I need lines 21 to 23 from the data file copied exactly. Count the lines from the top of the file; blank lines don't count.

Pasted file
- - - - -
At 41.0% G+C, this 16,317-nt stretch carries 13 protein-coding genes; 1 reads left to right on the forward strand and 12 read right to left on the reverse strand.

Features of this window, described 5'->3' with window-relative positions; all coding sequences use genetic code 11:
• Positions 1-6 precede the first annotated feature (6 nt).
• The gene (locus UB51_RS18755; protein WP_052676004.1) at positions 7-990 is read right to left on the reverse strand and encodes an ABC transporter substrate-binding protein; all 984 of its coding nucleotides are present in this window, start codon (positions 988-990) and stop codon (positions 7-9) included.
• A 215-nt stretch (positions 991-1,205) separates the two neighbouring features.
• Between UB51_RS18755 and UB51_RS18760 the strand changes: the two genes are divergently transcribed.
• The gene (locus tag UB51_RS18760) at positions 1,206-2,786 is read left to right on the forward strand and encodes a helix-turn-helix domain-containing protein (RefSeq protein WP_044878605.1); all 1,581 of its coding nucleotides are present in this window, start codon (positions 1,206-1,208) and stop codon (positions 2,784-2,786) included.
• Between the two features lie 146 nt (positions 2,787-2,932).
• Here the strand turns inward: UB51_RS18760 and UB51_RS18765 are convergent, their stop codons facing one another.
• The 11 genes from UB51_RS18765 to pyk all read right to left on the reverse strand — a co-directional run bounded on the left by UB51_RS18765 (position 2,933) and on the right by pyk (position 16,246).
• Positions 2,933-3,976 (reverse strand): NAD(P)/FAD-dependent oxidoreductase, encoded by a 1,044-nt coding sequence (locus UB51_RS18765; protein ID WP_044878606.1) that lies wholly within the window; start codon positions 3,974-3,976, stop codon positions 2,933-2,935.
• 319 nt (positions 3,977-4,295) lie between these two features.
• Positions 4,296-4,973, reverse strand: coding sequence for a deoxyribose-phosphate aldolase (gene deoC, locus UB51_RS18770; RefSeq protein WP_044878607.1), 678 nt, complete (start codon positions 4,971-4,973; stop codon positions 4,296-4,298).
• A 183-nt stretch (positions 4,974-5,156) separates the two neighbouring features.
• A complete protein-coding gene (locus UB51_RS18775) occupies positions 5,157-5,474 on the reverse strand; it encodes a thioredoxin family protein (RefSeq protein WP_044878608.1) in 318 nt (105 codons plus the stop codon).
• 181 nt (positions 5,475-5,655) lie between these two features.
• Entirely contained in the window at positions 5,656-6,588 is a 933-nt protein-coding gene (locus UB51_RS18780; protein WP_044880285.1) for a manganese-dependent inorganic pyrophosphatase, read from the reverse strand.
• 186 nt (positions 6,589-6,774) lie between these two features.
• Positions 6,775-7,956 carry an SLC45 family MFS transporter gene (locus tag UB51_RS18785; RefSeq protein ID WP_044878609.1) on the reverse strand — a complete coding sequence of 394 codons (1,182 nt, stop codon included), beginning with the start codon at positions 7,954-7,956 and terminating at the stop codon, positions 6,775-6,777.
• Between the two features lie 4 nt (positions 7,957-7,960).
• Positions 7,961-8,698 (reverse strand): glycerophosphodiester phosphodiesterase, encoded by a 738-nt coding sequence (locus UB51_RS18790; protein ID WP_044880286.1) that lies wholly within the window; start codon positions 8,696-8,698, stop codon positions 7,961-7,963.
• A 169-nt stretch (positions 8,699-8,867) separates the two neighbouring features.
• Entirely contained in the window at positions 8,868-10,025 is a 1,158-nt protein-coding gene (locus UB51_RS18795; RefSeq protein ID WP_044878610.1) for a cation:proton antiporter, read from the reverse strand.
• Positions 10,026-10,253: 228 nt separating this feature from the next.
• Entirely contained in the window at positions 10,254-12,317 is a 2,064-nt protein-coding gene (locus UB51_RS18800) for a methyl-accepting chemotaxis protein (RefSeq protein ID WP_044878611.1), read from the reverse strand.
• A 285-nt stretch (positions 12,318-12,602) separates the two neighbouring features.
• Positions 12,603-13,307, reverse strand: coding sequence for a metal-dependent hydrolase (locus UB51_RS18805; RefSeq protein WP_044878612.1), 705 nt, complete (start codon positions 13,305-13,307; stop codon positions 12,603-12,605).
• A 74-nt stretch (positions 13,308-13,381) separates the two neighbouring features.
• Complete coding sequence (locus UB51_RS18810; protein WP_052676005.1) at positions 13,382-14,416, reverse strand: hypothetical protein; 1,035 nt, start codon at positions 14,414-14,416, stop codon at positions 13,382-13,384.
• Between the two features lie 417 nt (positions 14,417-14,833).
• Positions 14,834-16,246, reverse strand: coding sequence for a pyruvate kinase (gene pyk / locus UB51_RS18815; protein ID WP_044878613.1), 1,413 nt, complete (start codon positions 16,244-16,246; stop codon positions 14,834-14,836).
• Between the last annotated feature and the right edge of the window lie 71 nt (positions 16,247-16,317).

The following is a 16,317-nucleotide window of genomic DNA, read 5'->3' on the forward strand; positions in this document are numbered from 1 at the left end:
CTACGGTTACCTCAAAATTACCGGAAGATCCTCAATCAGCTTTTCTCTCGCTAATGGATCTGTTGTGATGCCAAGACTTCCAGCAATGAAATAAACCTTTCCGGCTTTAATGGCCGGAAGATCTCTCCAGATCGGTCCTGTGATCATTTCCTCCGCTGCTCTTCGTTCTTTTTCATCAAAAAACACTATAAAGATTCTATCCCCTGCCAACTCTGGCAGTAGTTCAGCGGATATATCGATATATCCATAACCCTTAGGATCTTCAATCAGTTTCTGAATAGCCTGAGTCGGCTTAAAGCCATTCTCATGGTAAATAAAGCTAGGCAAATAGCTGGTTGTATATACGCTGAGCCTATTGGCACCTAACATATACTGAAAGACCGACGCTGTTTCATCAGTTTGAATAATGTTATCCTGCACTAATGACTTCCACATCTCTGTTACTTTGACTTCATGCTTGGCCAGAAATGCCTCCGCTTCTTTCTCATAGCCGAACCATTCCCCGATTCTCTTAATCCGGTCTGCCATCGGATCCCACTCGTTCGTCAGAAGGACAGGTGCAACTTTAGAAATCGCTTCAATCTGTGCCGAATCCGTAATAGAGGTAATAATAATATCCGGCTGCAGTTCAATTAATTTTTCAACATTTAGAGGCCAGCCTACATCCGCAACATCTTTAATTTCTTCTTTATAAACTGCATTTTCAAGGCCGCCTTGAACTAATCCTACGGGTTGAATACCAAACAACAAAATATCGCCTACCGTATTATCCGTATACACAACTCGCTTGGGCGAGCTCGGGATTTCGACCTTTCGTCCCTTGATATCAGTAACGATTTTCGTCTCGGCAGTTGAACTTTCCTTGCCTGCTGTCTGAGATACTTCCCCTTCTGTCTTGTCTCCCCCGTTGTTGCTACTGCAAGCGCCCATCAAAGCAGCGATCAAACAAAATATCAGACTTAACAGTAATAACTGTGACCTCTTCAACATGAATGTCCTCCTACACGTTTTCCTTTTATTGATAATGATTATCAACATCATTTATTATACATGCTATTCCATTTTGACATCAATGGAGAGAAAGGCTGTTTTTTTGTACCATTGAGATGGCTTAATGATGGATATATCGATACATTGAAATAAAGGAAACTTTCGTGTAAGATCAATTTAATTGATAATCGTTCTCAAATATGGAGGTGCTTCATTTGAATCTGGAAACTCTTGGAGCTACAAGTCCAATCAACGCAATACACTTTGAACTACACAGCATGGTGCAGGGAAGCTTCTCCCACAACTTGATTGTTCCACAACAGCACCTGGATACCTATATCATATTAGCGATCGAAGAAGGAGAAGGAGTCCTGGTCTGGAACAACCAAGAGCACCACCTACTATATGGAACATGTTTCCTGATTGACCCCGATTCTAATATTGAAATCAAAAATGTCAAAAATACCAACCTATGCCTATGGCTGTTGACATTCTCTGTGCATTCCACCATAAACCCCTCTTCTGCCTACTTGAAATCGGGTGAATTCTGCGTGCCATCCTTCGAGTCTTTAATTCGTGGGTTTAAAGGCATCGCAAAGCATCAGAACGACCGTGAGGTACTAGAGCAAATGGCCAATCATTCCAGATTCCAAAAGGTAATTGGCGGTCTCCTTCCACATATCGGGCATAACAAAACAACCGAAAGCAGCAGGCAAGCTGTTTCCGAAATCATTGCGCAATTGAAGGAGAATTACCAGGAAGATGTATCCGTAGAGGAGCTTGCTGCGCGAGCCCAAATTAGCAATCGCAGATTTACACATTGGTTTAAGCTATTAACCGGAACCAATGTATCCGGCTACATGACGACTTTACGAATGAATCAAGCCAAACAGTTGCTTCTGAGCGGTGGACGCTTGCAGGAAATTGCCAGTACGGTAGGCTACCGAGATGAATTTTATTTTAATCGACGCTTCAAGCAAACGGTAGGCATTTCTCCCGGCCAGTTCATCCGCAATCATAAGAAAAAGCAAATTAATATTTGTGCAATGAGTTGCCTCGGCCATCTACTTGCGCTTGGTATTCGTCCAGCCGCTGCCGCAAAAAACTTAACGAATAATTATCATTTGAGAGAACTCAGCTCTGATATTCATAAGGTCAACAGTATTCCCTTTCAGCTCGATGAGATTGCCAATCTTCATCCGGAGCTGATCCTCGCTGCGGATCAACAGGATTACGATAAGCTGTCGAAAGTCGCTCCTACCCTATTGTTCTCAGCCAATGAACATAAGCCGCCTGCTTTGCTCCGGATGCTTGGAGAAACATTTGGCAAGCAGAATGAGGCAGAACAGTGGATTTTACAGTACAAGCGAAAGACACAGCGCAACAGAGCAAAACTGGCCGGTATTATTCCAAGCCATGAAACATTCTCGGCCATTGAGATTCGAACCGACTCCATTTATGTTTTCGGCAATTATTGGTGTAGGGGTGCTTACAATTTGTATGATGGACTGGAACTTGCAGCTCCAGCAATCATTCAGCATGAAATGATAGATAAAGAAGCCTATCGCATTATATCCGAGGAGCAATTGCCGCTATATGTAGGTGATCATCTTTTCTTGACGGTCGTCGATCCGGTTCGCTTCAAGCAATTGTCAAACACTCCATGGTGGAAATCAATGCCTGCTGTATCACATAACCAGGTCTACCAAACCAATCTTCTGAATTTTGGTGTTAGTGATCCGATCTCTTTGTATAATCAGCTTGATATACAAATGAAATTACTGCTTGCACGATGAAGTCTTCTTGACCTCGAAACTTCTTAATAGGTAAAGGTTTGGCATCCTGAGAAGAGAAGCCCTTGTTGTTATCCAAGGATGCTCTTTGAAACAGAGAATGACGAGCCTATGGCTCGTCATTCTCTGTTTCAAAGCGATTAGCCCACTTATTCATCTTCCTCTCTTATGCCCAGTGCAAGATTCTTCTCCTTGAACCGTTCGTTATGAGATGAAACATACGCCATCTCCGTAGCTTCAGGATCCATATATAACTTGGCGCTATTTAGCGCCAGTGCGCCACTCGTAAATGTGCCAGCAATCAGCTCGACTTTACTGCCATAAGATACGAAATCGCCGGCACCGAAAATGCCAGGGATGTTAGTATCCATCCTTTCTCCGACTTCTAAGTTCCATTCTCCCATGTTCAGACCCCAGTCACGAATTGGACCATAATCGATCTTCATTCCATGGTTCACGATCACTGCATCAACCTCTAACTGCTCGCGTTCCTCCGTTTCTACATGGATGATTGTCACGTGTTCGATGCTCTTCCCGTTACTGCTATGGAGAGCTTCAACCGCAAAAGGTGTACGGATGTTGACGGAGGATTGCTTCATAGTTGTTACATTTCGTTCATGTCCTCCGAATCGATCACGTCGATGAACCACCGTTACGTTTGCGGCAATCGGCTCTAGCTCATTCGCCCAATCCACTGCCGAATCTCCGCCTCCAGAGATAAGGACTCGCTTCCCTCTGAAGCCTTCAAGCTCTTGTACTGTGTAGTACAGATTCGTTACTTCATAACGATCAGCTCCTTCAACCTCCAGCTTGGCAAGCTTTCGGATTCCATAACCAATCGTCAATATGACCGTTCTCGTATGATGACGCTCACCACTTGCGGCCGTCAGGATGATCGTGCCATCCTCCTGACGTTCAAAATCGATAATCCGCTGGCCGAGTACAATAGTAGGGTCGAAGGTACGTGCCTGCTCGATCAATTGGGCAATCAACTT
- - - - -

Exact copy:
• Positions 7,961-8,698 (reverse strand): glycerophosphodiester phosphodiesterase, encoded by a 738-nt coding sequence (locus UB51_RS18790; protein ID WP_044880286.1) that lies wholly within the window; start codon positions 8,696-8,698, stop codon positions 7,961-7,963.
• A 169-nt stretch (positions 8,699-8,867) separates the two neighbouring features.
• Entirely contained in the window at positions 8,868-10,025 is a 1,158-nt protein-coding gene (locus UB51_RS18795; RefSeq protein ID WP_044878610.1) for a cation:proton antiporter, read from the reverse strand.